Positive and negative affect in middle to late adulthood: Longitudinally examining and predicting individual differences and intraindividual change
Considerable research has been devoted to examining the association between age and happiness. Unfortunately, the majority of this research has been cross-sectional, yielding inconsistent results across studies. Moreover, little attention has been devoted to examining individual differences in the manner in which subjective well-being changes over time. To better understand changes in subjective well-being from middle-age to late adulthood, growth curve models were estimated for both positive and negative affect over a ten-year period. Participants were 1,534 men in the VA Normative Aging Study, ages 45 to 97 (mean age = 69 years). First, growth models were used to estimate sample trajectories for both positive and negative affect, as well as to test whether there were significant interindividual differences for affect trajectories over time. Growth models for positive affect indicated a linear decline with age. Negative affect was best characterized by quadratic relationship with age, demonstrating a linear decline until approximately 70 years, and thereafter showing a gradual incline. Results also indicated significant individual differences in rates of change for both positive and negative affect. Next, personality traits (extraversion and neuroticism) and contextual variables (getting married and self-reported health) were incorporated into growth models to determine whether these variables could be used to predict individual differences in levels and rates of change in affect. Higher extraversion was associated with higher levels of positive affect, but not with rate of change. Higher neuroticism predicted higher levels of negative affect, as well as an attenuated decline in middle-adulthood and a steeper incline in late adulthood. Better health predicted higher levels, but not rate of change, for positive affect. For negative affect, although better health was associated with lower levels of negative affect, it was also associated with less decline in negative affect in middle age and greater increases in late adulthood. Lastly, the life event of getting married did not predict level or rate of change for neither positive nor negative affect. The implications of these findings, both theoretical and applied, are discussed.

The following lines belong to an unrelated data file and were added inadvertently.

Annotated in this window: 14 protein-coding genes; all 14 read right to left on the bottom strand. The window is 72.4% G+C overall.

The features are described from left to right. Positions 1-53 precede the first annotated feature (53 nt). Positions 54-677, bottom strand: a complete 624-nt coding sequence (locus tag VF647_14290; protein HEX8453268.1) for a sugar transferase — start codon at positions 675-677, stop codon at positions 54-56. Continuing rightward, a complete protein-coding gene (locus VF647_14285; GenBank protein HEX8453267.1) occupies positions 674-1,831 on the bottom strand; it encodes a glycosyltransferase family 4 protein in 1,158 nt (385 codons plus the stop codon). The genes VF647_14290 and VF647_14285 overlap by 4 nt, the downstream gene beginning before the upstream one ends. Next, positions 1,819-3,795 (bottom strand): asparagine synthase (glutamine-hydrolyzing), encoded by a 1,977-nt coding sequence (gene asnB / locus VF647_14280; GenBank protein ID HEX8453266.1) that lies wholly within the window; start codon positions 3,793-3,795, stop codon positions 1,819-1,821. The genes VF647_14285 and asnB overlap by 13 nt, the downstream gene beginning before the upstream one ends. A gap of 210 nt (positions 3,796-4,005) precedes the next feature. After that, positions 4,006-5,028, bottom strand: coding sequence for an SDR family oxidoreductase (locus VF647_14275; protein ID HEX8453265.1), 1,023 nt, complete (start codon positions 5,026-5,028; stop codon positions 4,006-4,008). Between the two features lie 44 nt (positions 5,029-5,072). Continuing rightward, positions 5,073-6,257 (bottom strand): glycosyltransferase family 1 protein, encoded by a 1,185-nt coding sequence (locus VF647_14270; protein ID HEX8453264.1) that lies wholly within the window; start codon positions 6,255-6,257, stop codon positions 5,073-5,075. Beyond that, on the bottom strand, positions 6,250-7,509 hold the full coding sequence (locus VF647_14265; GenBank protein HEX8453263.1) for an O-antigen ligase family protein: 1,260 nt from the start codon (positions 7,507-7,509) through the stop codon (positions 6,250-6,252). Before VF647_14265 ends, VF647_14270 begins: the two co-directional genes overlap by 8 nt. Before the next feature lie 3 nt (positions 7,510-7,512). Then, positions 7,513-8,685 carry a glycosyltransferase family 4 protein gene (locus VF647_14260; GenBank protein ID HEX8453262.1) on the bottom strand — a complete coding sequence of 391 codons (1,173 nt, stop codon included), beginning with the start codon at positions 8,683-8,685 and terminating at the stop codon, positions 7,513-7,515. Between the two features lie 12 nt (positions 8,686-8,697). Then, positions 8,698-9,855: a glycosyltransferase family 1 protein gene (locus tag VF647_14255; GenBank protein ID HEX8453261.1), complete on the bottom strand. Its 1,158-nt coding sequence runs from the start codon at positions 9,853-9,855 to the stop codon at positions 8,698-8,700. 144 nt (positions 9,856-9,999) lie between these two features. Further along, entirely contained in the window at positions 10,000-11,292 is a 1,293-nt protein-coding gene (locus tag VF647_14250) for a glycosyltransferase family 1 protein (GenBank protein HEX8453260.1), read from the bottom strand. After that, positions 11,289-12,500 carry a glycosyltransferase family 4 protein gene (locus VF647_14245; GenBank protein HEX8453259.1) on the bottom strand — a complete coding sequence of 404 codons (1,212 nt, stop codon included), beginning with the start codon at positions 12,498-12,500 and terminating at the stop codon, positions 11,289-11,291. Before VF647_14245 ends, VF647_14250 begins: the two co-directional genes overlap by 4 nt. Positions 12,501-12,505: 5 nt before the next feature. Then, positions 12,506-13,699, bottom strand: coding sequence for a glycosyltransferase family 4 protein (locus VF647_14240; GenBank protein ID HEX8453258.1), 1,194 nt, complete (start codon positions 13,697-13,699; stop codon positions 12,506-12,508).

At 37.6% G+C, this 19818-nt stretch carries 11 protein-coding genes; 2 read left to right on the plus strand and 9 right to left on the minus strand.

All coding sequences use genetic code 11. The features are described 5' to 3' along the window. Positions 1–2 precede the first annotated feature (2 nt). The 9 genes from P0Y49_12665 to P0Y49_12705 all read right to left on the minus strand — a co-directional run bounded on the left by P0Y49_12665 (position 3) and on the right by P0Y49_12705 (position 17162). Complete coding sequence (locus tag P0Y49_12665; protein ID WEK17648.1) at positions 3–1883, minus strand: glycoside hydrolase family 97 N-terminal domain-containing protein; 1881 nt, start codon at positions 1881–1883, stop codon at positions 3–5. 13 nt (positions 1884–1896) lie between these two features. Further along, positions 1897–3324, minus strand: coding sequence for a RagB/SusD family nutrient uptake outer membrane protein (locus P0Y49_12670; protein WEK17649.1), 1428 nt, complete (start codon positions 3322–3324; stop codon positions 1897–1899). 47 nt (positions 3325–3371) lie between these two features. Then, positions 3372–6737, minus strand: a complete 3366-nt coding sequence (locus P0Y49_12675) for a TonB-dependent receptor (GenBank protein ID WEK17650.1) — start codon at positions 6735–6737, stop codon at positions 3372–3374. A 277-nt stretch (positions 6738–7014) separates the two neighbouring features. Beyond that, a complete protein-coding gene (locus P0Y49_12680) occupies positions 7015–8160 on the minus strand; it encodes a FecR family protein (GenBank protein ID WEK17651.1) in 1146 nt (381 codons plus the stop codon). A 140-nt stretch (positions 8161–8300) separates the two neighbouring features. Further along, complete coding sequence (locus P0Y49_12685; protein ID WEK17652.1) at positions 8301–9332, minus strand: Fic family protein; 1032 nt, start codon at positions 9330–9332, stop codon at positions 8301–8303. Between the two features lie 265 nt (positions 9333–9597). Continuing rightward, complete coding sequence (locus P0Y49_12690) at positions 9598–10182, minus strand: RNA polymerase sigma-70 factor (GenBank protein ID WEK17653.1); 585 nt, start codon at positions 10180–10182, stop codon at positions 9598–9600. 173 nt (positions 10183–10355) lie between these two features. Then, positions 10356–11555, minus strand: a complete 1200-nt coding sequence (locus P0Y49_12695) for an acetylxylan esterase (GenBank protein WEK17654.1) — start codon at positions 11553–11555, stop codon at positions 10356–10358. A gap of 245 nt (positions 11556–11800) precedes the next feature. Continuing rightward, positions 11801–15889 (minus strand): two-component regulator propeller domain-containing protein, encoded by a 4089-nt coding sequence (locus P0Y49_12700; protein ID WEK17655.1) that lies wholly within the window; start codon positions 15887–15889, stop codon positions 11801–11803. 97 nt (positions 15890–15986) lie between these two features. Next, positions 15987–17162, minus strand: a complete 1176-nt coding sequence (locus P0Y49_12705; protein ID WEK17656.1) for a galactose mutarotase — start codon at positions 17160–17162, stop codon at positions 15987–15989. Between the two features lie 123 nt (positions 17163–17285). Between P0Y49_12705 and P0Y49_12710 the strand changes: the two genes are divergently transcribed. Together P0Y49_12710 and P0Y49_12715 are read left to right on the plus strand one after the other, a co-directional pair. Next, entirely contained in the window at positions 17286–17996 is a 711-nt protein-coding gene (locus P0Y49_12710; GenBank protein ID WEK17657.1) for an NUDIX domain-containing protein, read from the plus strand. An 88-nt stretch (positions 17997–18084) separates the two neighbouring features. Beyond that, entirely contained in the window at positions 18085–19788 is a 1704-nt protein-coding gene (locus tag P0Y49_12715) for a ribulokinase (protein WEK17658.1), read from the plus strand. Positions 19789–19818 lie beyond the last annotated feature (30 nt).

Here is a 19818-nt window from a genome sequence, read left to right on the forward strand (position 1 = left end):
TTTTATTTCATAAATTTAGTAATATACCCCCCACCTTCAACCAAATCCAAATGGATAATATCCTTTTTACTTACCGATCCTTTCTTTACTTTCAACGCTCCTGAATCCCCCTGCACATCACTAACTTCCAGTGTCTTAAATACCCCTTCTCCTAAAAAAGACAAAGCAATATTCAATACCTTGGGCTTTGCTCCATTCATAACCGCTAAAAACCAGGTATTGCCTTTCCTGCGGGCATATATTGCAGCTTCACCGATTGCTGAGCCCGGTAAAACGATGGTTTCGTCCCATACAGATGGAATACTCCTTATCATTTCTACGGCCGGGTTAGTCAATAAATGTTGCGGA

Griffin, Paul William, "Positive and negative affect in middle to late adulthood: Longitudinally examining and predicting individual differences and intraindividual change" (2004). ETD Collection for Fordham University. AAI3125014.